Column: America Must Be Patient For Civil Rights Gains

This story was written by Ben Moriarty, Massachusetts Daily Collegian
It's been a long time comin', but I know a change is gonna come, oh yes it will.Sam Cooke, you were right. Tupac, when you said we weren't ready to see a black president, you were wrong.America has successfully jumped a hurdle that many thought we would never make: electing a black man to our highest office. No matter who you supported in this election, this should be a proud time for us all -- unless you're racist.For many, including myself, we could finally say that we're proud of this country. I apologize for the mandated outrage zealous patriots must express hearing that statement. "Imagine the nerve of this brat, saying he's not proud of America while soldiers are dying for him?" Correctively, there's no doubt there are things to be proud of about our country. As far as I know, everyone can vote now and black people don't have to ride in the back of the bus.We are really rich compared to the rest of the world, and we have this amazing thing called the American Dream which is only partly affected by the socioeconomic class you're born into.For many though, this pride and joy was halted by the fact that there was nationwide support for banning gay marriagesin California, Florida and Arizona, despite two of them voting blue this election. Their pain was not offset by the fact that both Massachusetts and California approved propositions that supported animals being treated all nicely and stuff.The desperation regarding the approval of gay marriage is becoming very apparent in this country. People are crying hate, saying that those who vote against it are homophobic bigots. People are saying that it's a civil rights issue. People are saying marriage is a right.All of these things are true -- to very limited degrees. People who are against gay marriage aren't against it because they hate homosexuals, although there are always some pitiful exceptions. Unless gays can't drink from my water fountain and are going to be unfairly discriminated against in many ways, it's not a civil rights issue. To be honest, making the comparison of what gays are going through now to what blacks went through not only devalues Obama's victory but also devalues what every single person involved with the Civil Rights Movement in the1960s went through.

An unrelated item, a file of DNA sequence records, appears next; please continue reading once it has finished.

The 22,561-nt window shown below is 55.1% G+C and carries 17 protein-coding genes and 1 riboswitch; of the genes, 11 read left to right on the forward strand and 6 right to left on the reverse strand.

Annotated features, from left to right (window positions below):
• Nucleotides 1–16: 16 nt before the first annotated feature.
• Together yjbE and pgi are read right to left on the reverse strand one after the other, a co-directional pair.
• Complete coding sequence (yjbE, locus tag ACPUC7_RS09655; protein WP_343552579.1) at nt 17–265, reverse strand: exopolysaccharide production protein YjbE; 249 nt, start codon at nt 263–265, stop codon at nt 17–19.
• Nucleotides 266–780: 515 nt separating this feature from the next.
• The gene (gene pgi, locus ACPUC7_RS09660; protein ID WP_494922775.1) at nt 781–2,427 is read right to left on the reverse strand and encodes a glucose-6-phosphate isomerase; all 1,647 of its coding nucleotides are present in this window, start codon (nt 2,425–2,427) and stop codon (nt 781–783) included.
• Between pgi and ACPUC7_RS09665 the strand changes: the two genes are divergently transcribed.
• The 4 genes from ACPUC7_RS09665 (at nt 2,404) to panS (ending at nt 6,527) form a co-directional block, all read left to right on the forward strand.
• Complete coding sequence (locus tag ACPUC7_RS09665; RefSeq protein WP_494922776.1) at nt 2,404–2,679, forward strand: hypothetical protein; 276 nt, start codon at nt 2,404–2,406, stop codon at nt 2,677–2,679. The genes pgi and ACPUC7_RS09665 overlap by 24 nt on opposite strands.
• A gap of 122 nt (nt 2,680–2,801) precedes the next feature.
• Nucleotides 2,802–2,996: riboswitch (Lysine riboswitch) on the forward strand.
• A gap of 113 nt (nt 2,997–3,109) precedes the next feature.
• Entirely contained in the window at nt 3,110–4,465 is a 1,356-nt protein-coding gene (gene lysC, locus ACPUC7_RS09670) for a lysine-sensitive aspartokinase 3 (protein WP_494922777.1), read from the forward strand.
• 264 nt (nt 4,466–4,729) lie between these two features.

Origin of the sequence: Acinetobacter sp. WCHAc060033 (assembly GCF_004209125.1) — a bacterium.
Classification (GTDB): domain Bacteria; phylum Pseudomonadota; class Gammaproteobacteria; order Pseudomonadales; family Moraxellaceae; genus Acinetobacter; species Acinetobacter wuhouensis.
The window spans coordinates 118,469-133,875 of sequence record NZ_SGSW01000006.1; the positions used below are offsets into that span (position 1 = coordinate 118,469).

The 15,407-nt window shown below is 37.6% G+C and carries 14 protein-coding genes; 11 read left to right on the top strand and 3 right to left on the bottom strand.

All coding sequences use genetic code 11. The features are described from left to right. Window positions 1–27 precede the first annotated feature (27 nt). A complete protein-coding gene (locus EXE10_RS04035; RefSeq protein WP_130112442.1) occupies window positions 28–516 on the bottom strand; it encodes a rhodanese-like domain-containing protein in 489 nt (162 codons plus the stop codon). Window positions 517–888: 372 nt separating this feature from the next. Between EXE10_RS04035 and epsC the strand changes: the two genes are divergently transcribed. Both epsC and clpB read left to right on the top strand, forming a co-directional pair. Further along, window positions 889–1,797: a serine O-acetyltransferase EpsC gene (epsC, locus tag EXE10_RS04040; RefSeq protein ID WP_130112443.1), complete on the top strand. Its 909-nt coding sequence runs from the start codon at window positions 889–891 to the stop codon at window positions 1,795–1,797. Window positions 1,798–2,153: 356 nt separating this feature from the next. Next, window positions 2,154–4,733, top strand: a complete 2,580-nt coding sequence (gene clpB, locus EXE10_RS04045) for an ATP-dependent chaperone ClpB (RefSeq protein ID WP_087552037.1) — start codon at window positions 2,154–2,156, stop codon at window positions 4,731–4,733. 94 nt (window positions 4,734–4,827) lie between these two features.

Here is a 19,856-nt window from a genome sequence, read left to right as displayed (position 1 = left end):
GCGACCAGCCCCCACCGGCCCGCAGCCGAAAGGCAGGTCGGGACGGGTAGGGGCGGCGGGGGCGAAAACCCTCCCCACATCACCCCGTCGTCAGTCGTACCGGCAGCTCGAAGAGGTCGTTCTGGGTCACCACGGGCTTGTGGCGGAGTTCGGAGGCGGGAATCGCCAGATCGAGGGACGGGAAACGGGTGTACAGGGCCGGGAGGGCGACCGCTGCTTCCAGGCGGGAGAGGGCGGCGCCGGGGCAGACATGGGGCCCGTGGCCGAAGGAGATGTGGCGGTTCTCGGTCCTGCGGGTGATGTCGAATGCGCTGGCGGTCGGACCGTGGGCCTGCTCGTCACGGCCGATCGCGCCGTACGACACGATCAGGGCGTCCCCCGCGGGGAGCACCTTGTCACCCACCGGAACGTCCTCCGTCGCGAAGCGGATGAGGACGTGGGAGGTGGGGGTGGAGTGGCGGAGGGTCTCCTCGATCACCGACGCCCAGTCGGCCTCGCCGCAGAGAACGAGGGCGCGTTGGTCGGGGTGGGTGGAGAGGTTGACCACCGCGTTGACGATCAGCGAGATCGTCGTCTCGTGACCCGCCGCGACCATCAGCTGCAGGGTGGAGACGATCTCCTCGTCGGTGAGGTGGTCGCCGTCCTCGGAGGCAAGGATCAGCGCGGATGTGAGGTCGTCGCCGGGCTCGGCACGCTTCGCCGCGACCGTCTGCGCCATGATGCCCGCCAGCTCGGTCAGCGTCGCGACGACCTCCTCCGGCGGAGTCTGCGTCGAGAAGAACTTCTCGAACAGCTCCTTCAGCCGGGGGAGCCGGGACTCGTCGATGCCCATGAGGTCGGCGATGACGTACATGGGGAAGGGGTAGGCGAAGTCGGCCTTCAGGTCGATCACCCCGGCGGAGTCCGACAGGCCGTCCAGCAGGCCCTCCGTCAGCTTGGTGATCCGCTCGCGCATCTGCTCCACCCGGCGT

Really, it's just hyperbole and if it wasn't, you would think that maybe more than 30 percent of blacks would have sympathized with California's proposition. Marrying who you want is not a right, and I know this because I tried to marry my brother. I thought I could kill two birds with one stone, but the Man showed marriage ain't always a right.I apologize for the mandatory outrage liberals must express to such words. To clarify, none of those things mean that gay marriage shouldn't happen. The reason it won't happen is because it's not meant to happen now and it can't happen right now. Like the Madman from Nietzsche's "The Gay Science," it's come too soon.In California, 61 percent of people under 30 voted against the ban, in Florida a little over half and Arizona about half. The important characteristic is the trend, where from older to middle-aged to younger, the percentage of those against the ban consistently increased.Attitudes on gay marriage are influenced more by cultural upbringing than religion. Yes, religion obviously plays a factor, but by looking at young religious people today and seeing the growing support for gay marriage and belief in governmental equality from them, it's not hard to see a dominating decisive factor.If we've learned anything from American history, it's that America loves to be slow with granting groups of minorities things they want.It doesn't matter what side you're on. Gay marriage will eventually happen, whether decided from a Supreme Court case or from the fogies dying and our generation taking over -- maybe even from Lance Bass telling us gay marriage is OK.Aren't youdamn proud to be an American? If there's one thing we're good at, it's holding out for as long as possible and ignoring the inevitable. Baby steps. Can't go too fast. One generation at a time, folks.
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